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  1. Mehrgan's Avatar
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    #1

    To be involved 'in'/'with'...

    Hi all,

    I'd be much grateful if anyone could kindly tell me the difference between the two prepositions.

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    #2

    Re: To be involved 'in'/'with'...

    Although you have not provided an exact context - one way to show a slight difference would be the following: "I am involved in studying and working on my family history; to do that work I am involved with many people."

    In some contexts either word would work.

    (I am not an English teacher.)
    Last edited by Rover_KE; 17-Jan-2013 at 09:40. Reason: Changing ellipses to full stops.

  2. emsr2d2's Avatar
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    #3

    Re: To be involved 'in'/'with'...

    Quote Originally Posted by Mehrgan View Post
    Hi all,

    I'd be much very grateful if anyone someone could kindly tell me the difference between the two prepositions.
    Mehrgan, you've been around long enough to know that "much grateful" isn't right.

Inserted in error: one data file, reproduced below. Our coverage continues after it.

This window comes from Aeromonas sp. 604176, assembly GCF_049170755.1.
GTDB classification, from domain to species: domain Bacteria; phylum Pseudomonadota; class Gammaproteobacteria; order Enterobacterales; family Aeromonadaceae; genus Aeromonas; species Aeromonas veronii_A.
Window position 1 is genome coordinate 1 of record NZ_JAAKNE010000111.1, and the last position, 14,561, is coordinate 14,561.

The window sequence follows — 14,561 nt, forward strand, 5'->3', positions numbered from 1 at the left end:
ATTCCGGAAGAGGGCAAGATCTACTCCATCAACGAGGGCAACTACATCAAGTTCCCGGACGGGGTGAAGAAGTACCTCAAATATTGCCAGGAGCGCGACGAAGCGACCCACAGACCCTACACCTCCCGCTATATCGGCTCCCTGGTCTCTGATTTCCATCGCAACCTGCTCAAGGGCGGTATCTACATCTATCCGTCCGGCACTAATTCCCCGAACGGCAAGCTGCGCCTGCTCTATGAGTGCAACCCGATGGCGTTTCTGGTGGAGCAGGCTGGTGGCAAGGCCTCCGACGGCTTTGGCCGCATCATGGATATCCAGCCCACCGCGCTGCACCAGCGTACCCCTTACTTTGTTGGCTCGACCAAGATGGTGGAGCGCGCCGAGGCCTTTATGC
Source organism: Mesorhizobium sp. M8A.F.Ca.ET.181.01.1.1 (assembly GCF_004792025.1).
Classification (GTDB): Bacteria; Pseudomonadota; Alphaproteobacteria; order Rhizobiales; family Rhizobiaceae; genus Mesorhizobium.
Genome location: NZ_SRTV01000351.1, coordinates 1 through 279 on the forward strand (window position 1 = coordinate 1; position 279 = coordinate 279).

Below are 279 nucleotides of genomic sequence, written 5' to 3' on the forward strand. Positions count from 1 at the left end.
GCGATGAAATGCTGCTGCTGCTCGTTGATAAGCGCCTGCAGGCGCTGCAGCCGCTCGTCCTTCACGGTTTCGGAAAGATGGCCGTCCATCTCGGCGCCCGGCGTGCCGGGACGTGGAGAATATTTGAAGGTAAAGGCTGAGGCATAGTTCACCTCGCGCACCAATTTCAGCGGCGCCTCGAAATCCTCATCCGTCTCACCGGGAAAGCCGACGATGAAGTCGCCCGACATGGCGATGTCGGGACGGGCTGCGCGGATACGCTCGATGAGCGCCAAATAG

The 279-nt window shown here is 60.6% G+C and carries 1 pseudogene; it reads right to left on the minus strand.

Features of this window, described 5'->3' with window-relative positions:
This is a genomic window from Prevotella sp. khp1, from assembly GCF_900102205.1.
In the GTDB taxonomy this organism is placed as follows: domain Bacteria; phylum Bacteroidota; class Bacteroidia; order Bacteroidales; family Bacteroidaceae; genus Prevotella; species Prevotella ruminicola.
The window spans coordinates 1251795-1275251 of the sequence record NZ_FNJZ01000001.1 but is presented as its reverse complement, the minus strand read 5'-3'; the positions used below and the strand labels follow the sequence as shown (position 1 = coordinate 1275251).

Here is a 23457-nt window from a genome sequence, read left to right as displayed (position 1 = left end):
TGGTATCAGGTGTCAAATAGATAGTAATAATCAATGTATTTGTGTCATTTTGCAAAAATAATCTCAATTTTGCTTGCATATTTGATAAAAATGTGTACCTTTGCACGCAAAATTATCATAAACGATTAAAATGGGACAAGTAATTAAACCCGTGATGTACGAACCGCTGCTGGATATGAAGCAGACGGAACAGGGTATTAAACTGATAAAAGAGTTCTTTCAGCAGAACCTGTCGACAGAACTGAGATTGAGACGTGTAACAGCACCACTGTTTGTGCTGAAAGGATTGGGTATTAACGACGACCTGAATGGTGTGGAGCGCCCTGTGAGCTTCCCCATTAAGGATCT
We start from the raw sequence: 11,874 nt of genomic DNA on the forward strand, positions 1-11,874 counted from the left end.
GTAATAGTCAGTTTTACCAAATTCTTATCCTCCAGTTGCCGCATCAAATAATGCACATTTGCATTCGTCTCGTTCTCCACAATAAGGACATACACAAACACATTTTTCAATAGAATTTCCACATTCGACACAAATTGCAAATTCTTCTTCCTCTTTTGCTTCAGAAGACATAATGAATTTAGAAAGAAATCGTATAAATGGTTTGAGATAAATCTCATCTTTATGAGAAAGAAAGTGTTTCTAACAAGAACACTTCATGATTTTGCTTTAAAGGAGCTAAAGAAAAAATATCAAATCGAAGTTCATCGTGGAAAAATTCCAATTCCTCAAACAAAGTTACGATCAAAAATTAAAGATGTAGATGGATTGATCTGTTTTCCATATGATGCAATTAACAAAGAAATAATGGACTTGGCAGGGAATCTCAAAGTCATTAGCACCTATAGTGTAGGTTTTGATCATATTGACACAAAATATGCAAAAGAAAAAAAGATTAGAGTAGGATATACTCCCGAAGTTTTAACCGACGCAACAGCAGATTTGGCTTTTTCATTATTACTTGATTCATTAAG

Remember - if you don't use correct capitalisation, punctuation and spacing, anything you write will be incorrect.

  3. Mehrgan's Avatar
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    #4

    Re: To be involved 'in'/'with'...

    Thank you so much for the corrections you have made to the sentence, dear emsr2d2. I feel quite disappointed now, as I see learning a language is never like what you think it is! There are, for sure, many more such structures we do use without realising they're not correct English. Indeed, it just sounded to be a familiar combination of words, as if I'd heard it many times before, which indeed turned out to be quite wrong! I feel quite sorry for the mistake I've made.

    I tried to understand what the mistake was and I think that's because the word 'much' is mainly used before 'past participles' if I'm not wrong. Is that so?
    But, honestly, I don't get why 'anyone' is wrong in that sentence.

    Again, thank you for the post you've made. And, sorry!
    Last edited by Mehrgan; 18-Jan-2013 at 00:27.

  4. emsr2d2's Avatar
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    #5

    Re: To be involved 'in'/'with'...

    "Much" doesn't go before a verb or an adjective usually. It goes before a noun, usually in the negative or the interrogative.

    I haven't got much money.
    Do you have much cash on you?
    Is there much photocopier paper left?
    We haven't got much milk in the fridge.

    Or (and this may have been what you were thinking of):

    He hasn't done much walking.
    They don't do much gardening these days.

    In rather old-fashioned writing, you might see something like "My dear lady. I was much distressed to read your last letter ..." but we really don't use it like that any more.
    Remember - if you don't use correct capitalisation, punctuation and spacing, anything you write will be incorrect.

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